Teaching Commons > Teaching Guides > Assignment Design > Reading
If we want our students to be accountable for their reading, it's important to think about what role reading play in our course. This often means that the readings should add to our classroom experience, not merely duplicate it. In Teaching at Its Best: A Research-Based Resource for College Instructors, Linda Nilson (2003) explained that, “It is important that your students can’t expect to pick up the knowledge in your lecture. This means that you cannot rehash the readings in class ... You can spend class time answering questions on the readings, elaborating and extending them, and leading activities that make students think about and use the knowledge” (p. 138).
Nilson (2003) then recommends many strategies that hold students accountable for reading well, including:
Technology tools and strategies are available to help us design and assign reading responses, reflections, journals, or quizzes:
IDEA Paper #40, Eric Hobson (2004) suggests a ideas for helping students prepare to read and give meaning to a text:
In some classes, it might make sense to organize our readings by source or importance. Students tend to prioritize the amount of work required to succeed in a course, and this often means a large group of texts lumped together as “required reading” will appear to have equivalent weight and/or importance. Organizing readings into groups will differentiate the texts from one another, making sure that students not only read what is absolutely essential, but also give meaning to how texts relate to one another.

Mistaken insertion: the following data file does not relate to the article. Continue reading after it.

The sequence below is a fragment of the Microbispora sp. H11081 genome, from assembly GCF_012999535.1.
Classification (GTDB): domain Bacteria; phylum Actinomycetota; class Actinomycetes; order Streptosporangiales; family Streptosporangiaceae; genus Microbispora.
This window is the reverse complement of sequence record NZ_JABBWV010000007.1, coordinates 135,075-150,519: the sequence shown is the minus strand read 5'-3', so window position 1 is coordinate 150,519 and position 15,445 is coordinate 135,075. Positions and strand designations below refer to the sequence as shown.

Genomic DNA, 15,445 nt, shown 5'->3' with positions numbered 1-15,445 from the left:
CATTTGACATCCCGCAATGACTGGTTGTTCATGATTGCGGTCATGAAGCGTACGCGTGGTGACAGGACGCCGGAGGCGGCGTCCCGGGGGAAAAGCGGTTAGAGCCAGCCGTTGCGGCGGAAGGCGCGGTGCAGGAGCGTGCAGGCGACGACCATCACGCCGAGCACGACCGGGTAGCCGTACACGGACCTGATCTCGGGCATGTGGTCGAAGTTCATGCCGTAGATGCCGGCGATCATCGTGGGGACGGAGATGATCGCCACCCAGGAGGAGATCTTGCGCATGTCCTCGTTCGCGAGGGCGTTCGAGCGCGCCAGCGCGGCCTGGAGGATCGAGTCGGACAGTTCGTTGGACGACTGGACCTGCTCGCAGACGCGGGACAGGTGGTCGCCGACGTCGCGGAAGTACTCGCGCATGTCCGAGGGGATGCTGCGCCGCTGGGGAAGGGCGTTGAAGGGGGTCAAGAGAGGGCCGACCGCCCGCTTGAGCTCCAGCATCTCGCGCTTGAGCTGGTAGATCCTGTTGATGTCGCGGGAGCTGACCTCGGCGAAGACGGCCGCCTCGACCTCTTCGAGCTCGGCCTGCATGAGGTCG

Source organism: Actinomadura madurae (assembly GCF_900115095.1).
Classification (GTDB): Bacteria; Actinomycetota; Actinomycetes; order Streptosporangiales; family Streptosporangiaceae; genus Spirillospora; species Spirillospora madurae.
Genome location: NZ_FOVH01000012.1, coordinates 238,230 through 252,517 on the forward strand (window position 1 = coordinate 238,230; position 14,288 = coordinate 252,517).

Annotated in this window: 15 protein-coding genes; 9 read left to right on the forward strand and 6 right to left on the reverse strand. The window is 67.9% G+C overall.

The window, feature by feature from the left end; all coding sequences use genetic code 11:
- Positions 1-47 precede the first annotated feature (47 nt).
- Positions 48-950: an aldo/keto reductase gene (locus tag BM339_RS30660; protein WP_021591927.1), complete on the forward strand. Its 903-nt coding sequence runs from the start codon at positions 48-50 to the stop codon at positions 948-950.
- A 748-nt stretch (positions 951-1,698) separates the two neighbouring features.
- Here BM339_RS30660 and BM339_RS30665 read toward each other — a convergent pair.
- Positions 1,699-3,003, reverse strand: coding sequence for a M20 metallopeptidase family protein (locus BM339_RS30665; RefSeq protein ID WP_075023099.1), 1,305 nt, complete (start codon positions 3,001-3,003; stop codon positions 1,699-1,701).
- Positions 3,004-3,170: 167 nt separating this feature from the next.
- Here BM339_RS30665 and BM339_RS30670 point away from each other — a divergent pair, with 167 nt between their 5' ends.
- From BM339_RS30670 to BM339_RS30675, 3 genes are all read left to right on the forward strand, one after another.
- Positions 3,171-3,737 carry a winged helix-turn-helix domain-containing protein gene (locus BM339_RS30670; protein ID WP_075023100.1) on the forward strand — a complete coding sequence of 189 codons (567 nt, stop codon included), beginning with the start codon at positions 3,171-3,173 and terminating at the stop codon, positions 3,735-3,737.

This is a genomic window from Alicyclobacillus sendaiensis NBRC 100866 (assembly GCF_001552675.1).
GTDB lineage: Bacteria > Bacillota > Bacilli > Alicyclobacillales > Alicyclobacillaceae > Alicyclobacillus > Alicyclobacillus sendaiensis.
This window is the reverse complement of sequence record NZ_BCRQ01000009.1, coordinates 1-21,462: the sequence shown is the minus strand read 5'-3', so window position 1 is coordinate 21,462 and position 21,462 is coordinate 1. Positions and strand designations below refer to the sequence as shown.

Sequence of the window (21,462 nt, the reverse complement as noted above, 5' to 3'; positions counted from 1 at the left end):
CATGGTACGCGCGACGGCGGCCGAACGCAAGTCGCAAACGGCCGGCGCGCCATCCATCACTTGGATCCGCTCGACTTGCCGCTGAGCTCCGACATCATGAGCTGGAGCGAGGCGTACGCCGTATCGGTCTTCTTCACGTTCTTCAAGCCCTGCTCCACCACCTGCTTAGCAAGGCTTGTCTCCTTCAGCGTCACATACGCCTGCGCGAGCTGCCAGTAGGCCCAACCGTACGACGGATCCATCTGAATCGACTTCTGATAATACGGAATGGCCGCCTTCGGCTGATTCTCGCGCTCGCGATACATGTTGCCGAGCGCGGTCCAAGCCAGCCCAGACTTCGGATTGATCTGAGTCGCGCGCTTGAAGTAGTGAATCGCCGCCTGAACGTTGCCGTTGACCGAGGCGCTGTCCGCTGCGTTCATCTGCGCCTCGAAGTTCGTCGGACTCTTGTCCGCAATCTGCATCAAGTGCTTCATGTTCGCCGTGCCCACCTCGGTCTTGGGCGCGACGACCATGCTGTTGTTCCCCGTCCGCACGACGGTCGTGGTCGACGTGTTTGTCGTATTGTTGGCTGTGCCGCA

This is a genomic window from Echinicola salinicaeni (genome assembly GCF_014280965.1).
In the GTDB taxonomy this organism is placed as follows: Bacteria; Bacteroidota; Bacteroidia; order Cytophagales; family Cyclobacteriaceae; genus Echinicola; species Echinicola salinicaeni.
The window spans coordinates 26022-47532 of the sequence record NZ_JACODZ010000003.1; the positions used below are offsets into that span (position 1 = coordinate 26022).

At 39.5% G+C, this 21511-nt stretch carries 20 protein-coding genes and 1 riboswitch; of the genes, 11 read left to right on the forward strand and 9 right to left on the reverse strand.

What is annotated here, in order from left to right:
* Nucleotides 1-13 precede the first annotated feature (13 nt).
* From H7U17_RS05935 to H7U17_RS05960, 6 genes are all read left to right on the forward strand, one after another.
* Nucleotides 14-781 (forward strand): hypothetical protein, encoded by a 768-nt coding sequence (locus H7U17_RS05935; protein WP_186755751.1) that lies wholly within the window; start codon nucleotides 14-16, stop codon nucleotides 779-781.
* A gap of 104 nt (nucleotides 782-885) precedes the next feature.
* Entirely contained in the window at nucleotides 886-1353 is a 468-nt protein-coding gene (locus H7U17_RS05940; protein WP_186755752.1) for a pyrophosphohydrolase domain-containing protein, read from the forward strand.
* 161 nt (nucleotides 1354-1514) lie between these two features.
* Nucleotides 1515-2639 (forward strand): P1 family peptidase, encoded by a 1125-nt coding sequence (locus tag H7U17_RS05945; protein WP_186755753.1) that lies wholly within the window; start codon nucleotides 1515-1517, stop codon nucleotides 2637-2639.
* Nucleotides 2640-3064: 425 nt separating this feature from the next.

Hobson, E. H. (2004).
Getting Students to Read: Fourteen Tips. IDEA Paper, 40.
Jabr, Ferris. (2013). "The Reading Brain in the Digital Age: Why Paper Still Beats Screen."
Nilson, L.B. (2003). Teaching at Its Best: A Research-Based Resource for College Instructors. San Francisco: Jossey-Bass.
Piper, Andrew. (2012).
Book Was There: Reading in Electronic Times. Chicago: University of Chicago Press.
"What is a Reader?" (2010). Mills College, Stanford University, U.C. Berkeley, and U.C. Santa Cruz.
Wolf, MaryAnne. (2008). Proust and the Squid: The Story and Science of the Reading Brain. New York: Harper.